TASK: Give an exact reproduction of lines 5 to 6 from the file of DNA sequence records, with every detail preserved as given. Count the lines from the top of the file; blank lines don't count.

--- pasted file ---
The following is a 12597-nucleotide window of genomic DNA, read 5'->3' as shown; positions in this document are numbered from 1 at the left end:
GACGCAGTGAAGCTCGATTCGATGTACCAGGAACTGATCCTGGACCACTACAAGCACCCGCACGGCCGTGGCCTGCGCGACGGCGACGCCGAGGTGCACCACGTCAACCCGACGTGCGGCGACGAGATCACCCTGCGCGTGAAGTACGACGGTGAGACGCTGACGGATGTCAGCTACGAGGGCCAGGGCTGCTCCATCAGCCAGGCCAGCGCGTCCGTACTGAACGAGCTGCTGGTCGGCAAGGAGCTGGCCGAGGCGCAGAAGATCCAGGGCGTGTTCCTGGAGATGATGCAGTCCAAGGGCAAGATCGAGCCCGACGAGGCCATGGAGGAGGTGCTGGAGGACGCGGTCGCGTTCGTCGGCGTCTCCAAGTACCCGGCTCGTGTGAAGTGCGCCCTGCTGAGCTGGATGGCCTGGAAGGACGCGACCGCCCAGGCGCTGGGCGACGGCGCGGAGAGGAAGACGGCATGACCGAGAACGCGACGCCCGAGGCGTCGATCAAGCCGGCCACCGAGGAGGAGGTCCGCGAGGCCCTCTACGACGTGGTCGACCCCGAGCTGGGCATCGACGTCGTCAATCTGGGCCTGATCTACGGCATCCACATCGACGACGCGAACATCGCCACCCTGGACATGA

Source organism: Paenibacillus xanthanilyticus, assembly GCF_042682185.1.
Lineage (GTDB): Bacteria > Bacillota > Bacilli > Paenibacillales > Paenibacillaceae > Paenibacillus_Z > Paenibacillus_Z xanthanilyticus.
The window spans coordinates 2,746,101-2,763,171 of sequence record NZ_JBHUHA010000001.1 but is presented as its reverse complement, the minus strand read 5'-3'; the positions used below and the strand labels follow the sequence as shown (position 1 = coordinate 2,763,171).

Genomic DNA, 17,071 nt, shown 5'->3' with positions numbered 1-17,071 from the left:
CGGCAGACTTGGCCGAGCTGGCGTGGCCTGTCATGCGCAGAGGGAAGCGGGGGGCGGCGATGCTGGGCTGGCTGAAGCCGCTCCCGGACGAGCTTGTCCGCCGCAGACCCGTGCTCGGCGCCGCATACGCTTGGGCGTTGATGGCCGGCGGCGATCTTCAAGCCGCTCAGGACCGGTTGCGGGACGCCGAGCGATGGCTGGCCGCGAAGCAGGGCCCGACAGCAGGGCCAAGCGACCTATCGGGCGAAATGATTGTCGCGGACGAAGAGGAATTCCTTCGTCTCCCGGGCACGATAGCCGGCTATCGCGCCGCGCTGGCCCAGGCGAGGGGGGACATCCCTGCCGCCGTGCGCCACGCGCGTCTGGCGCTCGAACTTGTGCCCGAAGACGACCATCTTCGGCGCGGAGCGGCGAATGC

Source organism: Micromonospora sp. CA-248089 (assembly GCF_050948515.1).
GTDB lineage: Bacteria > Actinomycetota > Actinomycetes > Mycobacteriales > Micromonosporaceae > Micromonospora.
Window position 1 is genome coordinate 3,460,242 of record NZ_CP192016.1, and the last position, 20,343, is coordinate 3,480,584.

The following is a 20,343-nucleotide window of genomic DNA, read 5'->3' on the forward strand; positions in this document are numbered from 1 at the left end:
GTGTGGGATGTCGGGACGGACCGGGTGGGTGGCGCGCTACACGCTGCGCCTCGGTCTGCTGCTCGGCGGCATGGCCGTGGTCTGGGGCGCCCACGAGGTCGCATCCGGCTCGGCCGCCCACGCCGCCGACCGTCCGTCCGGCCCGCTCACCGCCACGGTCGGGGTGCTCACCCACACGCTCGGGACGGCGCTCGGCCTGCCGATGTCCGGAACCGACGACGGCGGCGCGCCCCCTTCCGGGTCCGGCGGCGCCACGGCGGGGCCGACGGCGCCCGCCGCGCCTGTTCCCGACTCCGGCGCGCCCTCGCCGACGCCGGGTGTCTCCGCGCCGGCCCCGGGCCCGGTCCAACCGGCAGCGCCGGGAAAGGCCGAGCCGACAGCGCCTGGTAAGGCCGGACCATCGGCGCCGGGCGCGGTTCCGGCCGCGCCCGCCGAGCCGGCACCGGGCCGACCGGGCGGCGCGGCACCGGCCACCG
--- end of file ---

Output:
The window spans coordinates 2,746,101-2,763,171 of sequence record NZ_JBHUHA010000001.1 but is presented as its reverse complement, the minus strand read 5'-3'; the positions used below and the strand labels follow the sequence as shown (position 1 = coordinate 2,763,171).

Genomic DNA, 17,071 nt, shown 5'->3' with positions numbered 1-17,071 from the left: